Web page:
Mercurochrome was a commercial name for an antiseptic known as Merbromin, which consisted of a disodium salt compound based on a mercury compound and a fluorescein used primarily as an identifying color agent. When applied to a wound, it would stain the skin a dark red color, which unfortunately made it more difficult for a person to detect inflammation. Removed from general availability by the U.S. Food and Drug Administration in 1998 for safety reasons because of its mercury content, it is still generally available in other countries.
Like Scheisskopf and Popinjay, Mudd is a conveniently Dickensian name chosen by Heller for the dead man in Yossarian’s tent. Unlike the other two, however, in reality Mudd is a not uncommon name. For example, Samuel A. Mudd (1833-1883) was an American physician who treated John Wilkes Booth’s broken leg after Booth had shot President Abraham Lincoln, and was convicted as a conspirator. Roger Mudd, a longtime American broadcast journalist, has co-anchored the CBS Evening News, the NBC Nightly News, Meet the Press, and most recently The History Channel.
Heller plays off a once-common lament, “My name is mud,” which means “I am unpopular” or more usually, “I am in the doghouse” because of some specific misdeed. Often thought to hearken back to Dr. Mudd, the phrase apparently predates the Lincoln assassination by decades. John Badcock’s 1823 book, Slang – A dictionary of the turf etc., declares that someone whose name is “mud” is “a stupid twaddling fellow.”
The phrase has been revived of late as the title of a 1993 song by the alternative rock/metal band Primus.
This is the title of the national anthem of the United States of America. The lyrics come from a poem by Francis Scott Key, a 35-year-old lawyer who wrote “The Defence of Fort McHenry” in 1814 about the British bombardment of the Baltimore installation during the War of 1812.
His poem was set to the tune of “The Anachreontic Song,” or “To Anacreon in Heaven,” a popular British song composed for a London musicians’ club called the Anacreontic Society. That song praised Bacchus, the god of wine, and Venus, the goddess of love, based on a lyric by the ancient Greek poet Anacreon (582 BC – 485 BC). Members were allowed to drink wine as long as they could sing the song.
“The Star-Spangled Banner” quickly became popular in the states. Approved for official use by the Navy in 1889 and for the President in 1916, the song became the nation’s official national anthem by resolution of Congress on March 3, 1931.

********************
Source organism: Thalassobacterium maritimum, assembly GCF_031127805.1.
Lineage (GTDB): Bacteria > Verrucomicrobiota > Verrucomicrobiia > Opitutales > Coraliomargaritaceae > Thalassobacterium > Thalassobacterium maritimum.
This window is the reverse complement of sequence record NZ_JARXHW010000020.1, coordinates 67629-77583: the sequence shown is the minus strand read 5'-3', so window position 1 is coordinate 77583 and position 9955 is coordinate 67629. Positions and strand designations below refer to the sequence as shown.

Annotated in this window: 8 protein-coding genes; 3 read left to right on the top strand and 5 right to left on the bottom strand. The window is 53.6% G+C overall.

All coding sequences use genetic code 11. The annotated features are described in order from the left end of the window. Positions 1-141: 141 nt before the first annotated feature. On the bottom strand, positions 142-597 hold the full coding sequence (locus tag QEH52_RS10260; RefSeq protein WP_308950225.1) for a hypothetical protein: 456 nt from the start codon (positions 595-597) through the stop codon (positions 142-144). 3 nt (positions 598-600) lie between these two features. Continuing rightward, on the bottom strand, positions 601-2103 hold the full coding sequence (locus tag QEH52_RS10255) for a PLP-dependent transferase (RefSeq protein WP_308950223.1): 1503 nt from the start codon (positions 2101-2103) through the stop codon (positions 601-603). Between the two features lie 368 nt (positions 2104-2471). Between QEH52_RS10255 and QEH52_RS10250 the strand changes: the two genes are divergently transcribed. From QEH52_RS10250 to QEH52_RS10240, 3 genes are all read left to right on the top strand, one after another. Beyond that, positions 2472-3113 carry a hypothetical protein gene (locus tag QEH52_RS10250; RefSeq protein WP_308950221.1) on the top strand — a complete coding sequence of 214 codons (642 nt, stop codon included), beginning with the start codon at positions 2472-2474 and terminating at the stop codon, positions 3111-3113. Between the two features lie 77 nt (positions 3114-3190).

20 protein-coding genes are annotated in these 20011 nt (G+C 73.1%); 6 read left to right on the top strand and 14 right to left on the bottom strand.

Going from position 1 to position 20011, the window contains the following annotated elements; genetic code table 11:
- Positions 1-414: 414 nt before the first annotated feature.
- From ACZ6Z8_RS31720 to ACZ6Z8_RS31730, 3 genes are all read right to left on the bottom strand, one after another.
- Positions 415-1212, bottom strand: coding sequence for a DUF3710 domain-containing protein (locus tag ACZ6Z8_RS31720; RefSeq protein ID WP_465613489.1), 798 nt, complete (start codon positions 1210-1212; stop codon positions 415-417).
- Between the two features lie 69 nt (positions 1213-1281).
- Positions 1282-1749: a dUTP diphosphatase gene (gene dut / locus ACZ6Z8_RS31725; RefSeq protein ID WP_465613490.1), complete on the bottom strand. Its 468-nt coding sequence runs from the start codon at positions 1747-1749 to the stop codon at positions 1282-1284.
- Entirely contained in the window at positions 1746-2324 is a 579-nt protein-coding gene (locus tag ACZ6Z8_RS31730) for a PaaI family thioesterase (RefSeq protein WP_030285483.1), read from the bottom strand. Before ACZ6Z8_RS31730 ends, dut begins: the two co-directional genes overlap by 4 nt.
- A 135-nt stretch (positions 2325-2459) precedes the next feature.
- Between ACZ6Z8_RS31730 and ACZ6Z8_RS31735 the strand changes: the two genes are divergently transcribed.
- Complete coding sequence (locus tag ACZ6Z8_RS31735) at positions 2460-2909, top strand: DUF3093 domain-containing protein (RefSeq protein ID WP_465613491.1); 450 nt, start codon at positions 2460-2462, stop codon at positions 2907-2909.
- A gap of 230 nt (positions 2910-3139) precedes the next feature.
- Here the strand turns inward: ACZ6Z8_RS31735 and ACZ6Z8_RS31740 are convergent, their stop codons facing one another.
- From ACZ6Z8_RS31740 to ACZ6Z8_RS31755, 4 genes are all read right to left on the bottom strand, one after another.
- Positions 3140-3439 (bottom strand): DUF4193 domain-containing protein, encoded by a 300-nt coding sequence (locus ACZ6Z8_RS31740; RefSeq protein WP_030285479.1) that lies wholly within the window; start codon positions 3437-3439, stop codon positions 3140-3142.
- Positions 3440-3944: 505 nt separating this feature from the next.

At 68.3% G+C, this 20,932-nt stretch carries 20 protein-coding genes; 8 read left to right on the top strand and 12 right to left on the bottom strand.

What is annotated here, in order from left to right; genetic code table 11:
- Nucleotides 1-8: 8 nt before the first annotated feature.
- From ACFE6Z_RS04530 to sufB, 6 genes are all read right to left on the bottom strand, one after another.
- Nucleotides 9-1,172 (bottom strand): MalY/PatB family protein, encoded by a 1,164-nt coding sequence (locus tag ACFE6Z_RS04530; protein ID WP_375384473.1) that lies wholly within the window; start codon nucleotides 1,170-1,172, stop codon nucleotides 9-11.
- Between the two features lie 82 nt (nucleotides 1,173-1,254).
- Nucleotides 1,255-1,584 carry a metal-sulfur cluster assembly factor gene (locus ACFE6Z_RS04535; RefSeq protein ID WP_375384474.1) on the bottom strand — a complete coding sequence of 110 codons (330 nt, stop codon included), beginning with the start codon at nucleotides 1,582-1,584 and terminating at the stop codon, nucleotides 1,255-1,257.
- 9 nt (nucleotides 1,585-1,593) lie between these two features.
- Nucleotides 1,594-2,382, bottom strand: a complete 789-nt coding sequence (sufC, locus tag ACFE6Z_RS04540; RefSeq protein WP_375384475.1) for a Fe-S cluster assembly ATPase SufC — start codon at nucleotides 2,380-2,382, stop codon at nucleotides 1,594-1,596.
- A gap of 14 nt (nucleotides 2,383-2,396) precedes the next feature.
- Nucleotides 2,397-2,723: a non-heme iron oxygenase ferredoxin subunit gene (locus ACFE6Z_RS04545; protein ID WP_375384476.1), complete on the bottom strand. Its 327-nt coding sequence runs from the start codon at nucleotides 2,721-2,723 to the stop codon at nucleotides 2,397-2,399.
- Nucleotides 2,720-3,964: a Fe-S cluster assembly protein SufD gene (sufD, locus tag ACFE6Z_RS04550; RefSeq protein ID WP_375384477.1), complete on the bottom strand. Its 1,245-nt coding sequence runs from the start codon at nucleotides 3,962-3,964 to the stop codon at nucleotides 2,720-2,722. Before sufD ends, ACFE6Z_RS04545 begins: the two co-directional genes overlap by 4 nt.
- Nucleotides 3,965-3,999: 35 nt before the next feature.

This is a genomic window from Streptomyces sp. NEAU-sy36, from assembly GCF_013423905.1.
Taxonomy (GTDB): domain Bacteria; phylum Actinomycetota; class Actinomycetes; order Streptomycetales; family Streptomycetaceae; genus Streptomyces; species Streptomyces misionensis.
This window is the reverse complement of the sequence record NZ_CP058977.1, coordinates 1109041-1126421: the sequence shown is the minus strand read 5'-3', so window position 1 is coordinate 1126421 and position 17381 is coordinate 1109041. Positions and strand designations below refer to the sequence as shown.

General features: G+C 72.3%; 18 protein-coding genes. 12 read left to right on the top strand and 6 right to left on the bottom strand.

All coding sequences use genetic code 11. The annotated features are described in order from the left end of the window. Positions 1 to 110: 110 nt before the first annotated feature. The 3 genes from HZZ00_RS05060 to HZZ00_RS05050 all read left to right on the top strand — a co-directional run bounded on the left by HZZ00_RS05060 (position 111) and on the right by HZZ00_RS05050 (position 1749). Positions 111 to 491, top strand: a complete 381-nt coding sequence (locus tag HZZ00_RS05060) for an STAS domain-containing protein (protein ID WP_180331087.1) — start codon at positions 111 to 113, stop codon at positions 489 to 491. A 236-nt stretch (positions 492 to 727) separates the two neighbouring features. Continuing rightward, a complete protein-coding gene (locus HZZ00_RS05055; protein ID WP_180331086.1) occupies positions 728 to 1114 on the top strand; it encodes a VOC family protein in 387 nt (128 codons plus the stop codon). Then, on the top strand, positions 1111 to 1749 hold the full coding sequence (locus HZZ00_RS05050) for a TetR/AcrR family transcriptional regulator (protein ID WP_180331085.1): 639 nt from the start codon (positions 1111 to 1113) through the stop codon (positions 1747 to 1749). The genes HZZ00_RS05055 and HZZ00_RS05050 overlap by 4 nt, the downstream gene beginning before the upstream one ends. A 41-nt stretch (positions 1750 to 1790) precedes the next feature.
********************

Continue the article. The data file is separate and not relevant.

A reference to the Biblical story in Exodus 14:21-31 about the opening of a pathway through the Red Sea, by which Moses led the people of Israel out of Egypt and to safety from Pharoah’s army. This event has been employed as a simile or image many times, in many places, usually to describe crowds of people opening up to create a pathway for someone.
In subsequent decades, the company issued lighters with special designs, other popular brand names and logos, and limited edition artwork, so they became popular collectors’ items. Today, customers may order a Zippo lighter customized with their very own message, artwork, or photo engraved on it.
First mention in this book of the capital of Egypt, today the largest metropolitan area in the Muslim world and the 16th largest city on Earth. The present-day city was founded in the 10th century AD, but remnants of older capitals remain in the Old City, and Cairo is also close to the ancient Egyptian cities of Memphis, Giza, and Fustat, which date back to several millennia earlier.
Cairo contains the oldest and largest music and film industries in the Arab world. It is also home to the world’s second oldest institution of higher learning, al-Azhar University. Although Egypt had won independence from British rule in 1922, during the Second World War British troops continued to police the country. Cairo experienced wild growth in the first half of the century, reaching a population of more than 1.3 million by the advent of the war.
Actually a trademark, the name “Teletype” belonged to Teletype Corporation of Skokie, Illinois, a descendant of the earlier Morkrum-Kleinschmidt Company, but came into common usage for the product it described, like Kleenex or Xerox.
Jean Lepage (1779-1822), a French gunsmith who worked under Louis XVI, Napoleon, and Louis XVIII, was a pioneer of modern firearms. Various carbines of the early 19th century took their name from him.
Yossarian’s description of the Lepage weapon he’s warning Colonel Korn about, a “three-hundred-and-and-forty-four-millimeter” glue gun that “glues a whole formation of planes together in mid-air,” is obviously a joke.